After some googling I found some debates about whether constructor injection or property/field injection is better, but there is yet another alternative that strikes me as more beneficial.
In most programming environments, there is something called "the call context", which is information implicitly passed from caller to callee.
Sometimes this context is simply thread-local storage, sometimes, in the case of cross-thread asynchronous programming, it's more complex than that.
In any case, such contexts store information such as culture, user, or, for web applications, the current request.
These types of information are rarely carried around explicitly but accessed through global methods that are accessing said contexts.
In the use case of dependency injection, this means a static/global form of service locator (my example is in C#):
public static Sl
public static Dependency Get<Dependency>();
public static IDisposable Push<Dependency>(Dependency dependency);
The usage would be:
public void SomeFunction()
SomeFunction, the dependency can be set or changed for the callees like this:
I think this pattern superior to other types of dependency injection in those cases where a dependency is uniformly required for a large part of a larger call subtree.
For example, a repository, logger or configuration interface is rarely required only for a single function, but also for all its subsequent nested calls.
Especially with contructor injection this leads to some clutter that can be completely avoided:
SomeFunction above can call other functions that will get the dependency automatically. It can also change the dependency in those cases where it actually is necessary.
I want to address some of the concerns I think I read somewhere, and my question would then be if anyone can think of others.
There's a dependency on
This strikes me as a fundamentalist's objection. Most software also depend on integers, strings and lists, without such things being properly abstracted away and passed around with proper respect to the pure Church of Dependency Injection. Clearly some low-level things one needs to depend on directly - hopefully they are well-designed and ideally they reside in the runtime library of the respective language. If not, they may still be the lesser evil.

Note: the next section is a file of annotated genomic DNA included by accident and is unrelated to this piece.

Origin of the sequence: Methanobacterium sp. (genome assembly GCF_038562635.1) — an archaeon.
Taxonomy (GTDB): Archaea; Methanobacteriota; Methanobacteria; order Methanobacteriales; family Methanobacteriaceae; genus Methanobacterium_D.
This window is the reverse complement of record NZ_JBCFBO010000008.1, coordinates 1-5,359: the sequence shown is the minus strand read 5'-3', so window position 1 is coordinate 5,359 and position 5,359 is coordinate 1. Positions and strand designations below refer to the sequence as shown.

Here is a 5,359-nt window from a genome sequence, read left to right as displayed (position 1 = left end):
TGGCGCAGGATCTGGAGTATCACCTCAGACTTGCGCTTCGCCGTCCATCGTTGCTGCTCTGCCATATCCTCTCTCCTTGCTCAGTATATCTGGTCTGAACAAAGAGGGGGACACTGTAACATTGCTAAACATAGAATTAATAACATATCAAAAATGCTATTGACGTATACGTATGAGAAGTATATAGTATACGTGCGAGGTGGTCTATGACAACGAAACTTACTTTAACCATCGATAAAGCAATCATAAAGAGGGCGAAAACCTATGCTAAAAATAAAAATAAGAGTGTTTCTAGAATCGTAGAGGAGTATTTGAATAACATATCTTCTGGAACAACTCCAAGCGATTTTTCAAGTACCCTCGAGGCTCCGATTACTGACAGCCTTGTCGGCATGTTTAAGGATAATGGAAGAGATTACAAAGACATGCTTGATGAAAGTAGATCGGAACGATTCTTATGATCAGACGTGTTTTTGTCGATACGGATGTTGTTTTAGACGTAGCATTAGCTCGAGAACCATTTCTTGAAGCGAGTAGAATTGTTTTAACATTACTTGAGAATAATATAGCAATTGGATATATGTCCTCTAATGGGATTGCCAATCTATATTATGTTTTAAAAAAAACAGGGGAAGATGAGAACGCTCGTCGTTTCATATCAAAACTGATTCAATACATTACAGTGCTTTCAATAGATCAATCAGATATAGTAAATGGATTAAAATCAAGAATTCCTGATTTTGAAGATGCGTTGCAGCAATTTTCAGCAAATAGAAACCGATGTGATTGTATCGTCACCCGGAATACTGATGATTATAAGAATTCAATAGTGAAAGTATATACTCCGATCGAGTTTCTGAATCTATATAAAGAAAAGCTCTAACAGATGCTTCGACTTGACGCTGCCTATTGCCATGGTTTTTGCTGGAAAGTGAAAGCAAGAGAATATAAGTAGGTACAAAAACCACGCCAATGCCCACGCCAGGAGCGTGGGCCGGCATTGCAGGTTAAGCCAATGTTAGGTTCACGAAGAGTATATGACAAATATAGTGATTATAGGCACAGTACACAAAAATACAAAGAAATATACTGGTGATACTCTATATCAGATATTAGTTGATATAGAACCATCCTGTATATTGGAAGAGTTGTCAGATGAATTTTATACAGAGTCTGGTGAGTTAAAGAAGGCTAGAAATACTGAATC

Required dependencies should be explicit
The only really explicit form of DI is contructor injection or passing dependencies directy in method calls. Unfortunately, this is also the most verbose and unflexible way of doing it. Dependencies that are added later change constructor or method signatures, requiring a refactoring of potentially several layers of function calls that do nothing but passing down objects verbatim. In static languages, this is tedious. In dynamic ones, it's even a source of bugs.
Furthermore, if the dependency is required, the respective feature will fail whenever it's used anyway, making it very likely that a missing-dependency bug won't accidentally go to production.
So ideally, yes, required dependencies should be explicit. But there's always a tradeoff, and am I really the only one who thinks that the constructor injection folk don't have their priorities straight?
One shouldn't rely on magic
Call contexts and thread-statics are not magic, they are merely advanced and perhaps more technical than what is covered in your typical programming course at university.
Also, the implementation is hidden behind the static service locator. Users don't have to know how it works to use it.
Besides this, there's also a strange hypocrisy among DI-fans. Take ASP.NET Core, for example: These guys literally force a DI-paradigm on their users. The result is a design that makes realizing existing dependencies particularly difficult. It's as if they are mocking themselves.
Consider how they allow binding certain configuration for outgoing web requests, such as authentication or setting some custom headers, to the code that is using it: You first do the configuration code (
HttpClientFactory) and put them in a global service container. Then whereever the client is needed, it's fished out of the container. That means that if the configuration code is missing, everything will still compile and you won't notice until runtime.
And what if you have different configurations for different use points? ASP.NET Core's solution: Associate the specially configured
HttpClientFactorys with magic strings and use those magic strings to fish out the correct one where it's needed!
Are you kidding me? What's going on here?
Dependencies used to be more explicit before this insanity was sweeping the minds of coders.
I'm now asked to make tedious finger excerises (ctor injection) and then throw those types all in one global container with no compile time checking for correct composability whatsoever.
So my question: Are there any legitimate, real-world reasons why DI with a static/global service locator would be bad, or am I correct in concluding that it is a sensible way to deal with this unfortunate craziness?